Discrimination was assessed by using "The Everyday Discrimination Scale" . This is a 9 item measure assesses chronic and routine experiences of unfair treatment and has been shown to have reasonable internal consistency (Cronbach's alpha = .88) . It can be easily utilized with all ethnic and racial groups because it does not focus on race or color discrimination solely but rather more typical occurrences of unfair treatment. For instance, participants rate their day-to-day experience of how often they experience unfair treatment; are treated will less courtesy than others. Mean scores were calculated for participants that had valid data on at least 2/3 of the items and higher scores indicate higher discrimination.
Stress was assessed by utilizing Cohen's Perceived Stress Scale (PSS). The PSS is a 14-item scale and is one of the most widely used psychological instruments for measuring the perceptions of stress . Items were designed to assess how unpredictable, uncontrollable and overwhelming respondents find their lives and higher scores indicate higher stress. The PSS was designed for use with community samples with at least a junior high school level of education .
Active coping was assessed by using the John Henry Active Coping Scale (JHAC). JHAC is a culturally sensitive 12-item scale that assesses a strong personality predisposition to cope actively with psychosocial stressors in one's environment. Participants indicated on a 5-point Likert scale (from 1 = "Completely False" to 5 = "Completely True") how much they agreed with each specific statement (e.g. "I've always felt that I could make of my life pretty much what I wanted to make of it; I am rarely disappointed by the results of my hard work). Higher scores indicate more active coping. No test-retest reliability coefficient of the scale has been published and internal consistency of the scale assessed via Cronbach's alpha range from mid-70s to mid-80s [16, 18].
JHAC is scored by summing each participant's responses. If three or fewer items were missing then the average of the non-missing responses was substituted for the missing response. Scores can range from 12 to 60. In keeping with the methodology proposed by James and colleagues, [15, 18, 34] scores were dichotomized at the median for each racial/ethnic group to categorize respondents into low and high John Henry active coping groups.
We first generated univariate statistics to describe demographic characteristic of the sample participants, JH, SES, discrimination, and stress. Pearson correlation coefficients were used to examine the bivariate relationships among active coping, SES, stress, and discrimination. Hierarchical linear regression models were used to analyze the relationship between active coping, stress, sex, SES, and self-rated health. Age was strongly associated with oral and general health, and was therefore included as a covariate in multivariable models.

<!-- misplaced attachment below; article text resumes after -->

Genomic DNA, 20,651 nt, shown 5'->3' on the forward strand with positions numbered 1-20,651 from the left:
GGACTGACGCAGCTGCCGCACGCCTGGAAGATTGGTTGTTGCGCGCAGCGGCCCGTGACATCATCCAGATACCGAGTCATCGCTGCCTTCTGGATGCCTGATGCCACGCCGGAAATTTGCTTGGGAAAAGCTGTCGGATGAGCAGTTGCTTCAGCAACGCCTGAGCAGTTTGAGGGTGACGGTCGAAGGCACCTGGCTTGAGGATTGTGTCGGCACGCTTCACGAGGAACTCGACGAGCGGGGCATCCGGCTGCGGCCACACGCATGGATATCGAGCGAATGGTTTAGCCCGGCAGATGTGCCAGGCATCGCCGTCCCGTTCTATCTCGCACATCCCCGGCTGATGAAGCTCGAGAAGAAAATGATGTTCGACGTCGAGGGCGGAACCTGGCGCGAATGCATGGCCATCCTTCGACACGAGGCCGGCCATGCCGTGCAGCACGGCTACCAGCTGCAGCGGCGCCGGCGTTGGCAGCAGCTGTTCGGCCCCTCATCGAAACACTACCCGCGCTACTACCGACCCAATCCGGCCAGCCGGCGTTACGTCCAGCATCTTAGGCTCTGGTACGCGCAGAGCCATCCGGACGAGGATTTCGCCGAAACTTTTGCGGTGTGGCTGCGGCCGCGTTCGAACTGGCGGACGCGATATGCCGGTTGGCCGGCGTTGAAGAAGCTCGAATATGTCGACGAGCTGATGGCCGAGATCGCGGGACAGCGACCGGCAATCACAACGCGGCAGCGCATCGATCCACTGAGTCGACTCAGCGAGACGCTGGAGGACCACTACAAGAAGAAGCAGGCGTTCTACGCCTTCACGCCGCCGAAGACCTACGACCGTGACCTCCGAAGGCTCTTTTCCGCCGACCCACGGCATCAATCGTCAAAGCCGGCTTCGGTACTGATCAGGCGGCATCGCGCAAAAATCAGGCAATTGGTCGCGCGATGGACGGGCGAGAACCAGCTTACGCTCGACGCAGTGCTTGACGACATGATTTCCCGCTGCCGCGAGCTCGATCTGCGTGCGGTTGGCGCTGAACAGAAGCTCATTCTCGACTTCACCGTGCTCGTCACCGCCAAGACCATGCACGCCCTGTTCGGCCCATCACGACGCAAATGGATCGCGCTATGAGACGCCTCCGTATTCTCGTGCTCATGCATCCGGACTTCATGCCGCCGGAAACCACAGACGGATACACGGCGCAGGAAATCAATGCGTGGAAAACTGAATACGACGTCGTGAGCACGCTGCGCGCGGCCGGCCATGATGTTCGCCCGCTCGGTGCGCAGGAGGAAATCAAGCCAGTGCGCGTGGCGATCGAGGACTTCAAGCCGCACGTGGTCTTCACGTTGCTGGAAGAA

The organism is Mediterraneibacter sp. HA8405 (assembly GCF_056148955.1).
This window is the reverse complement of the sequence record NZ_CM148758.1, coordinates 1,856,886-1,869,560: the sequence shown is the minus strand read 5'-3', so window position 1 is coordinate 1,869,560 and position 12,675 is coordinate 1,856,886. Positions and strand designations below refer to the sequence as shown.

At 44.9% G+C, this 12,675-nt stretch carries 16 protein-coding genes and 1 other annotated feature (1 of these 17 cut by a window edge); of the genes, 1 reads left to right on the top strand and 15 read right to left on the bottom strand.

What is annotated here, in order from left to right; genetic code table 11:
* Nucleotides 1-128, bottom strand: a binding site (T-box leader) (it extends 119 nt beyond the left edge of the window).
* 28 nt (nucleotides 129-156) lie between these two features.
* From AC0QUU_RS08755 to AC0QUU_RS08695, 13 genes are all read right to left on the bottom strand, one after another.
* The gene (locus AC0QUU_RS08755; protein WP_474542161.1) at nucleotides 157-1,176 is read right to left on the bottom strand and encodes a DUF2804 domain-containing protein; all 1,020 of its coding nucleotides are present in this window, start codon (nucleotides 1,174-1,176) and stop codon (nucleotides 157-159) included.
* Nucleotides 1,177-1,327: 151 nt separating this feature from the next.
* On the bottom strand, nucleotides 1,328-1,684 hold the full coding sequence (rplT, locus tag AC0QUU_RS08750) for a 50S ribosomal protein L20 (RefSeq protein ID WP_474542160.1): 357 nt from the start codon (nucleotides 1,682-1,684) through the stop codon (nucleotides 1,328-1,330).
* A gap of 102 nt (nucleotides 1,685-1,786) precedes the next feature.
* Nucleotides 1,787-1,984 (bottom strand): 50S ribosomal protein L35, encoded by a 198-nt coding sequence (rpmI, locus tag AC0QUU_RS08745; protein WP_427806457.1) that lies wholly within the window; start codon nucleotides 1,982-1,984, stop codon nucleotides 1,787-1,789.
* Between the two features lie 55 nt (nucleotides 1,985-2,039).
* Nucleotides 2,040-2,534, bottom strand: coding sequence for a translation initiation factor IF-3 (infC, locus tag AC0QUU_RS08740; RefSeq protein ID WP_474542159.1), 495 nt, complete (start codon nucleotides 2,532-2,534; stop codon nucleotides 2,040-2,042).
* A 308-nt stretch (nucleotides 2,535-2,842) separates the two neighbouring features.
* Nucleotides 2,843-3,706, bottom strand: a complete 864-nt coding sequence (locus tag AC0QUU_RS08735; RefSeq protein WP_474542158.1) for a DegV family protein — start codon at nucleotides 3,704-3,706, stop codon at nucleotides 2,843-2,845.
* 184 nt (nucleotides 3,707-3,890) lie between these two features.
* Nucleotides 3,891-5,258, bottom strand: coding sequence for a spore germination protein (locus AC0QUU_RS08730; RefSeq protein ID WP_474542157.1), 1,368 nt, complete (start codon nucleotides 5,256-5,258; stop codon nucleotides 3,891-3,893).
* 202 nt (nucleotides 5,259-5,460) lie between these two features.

We performed stratified analysis by race/ethnicity (Black, White, and Hispanic) to determine the association between active coping and self-rated general and oral health. To fully explore the relationship between active coping and self-rated health and to test potential interaction effects we ran a series of linear regression models that examined interaction terms and main effects for active coping, sex, and SES. We examined the additional impact of stress and discrimination on self-rated general health and oral health.
The John Henryism Hypothesis (JHH)
We ran a series of multiple regression models that examined the impact of JH, SES and sex on self-rated health. First, we ran main effect models. Then to specifically assess the John Henryism Hypothesis we examine two-way interactions between JH and SES and JH and Sex. We then ran a model that examined the 3-way interaction between JH, SES and sex for self-rated health.
Stress and Discrimination
We conducted analyses to determine the additional impact of discrimination and perceived stress. We first ran a model to examine whether discrimination and stress were significantly related to self-rated health even after accounting for significant effects in the first models (e.g. JH, SES, or sex). We then examined whether JH interacted with either of those constructs. If no interaction terms were statistically significant, we ran a simplified model including only significant effects. This series of modeling was also conducted for self-rated oral health.
Selected characteristics of study participants, by race/ethnicity.
(n = 238)
(n = 378)
(n = 196)
P value e
Socioeconomic Status a
High (GT 5)
John Henryism (range 12–60) b
Self-Rated General Health (range 1–4) c
Self-Rated Oral Health (range 1–4) c
Perceived Discrimination (range 1–6) d
Perceived Stress (3–40) d
Correlationsa among JH, SES, and Perceived Discrimination (n = 812).
Preliminary multiple linear regression model parameter estimates for self-rated general and oral health, by race/ethnicity adjusted for age.
(n = 375)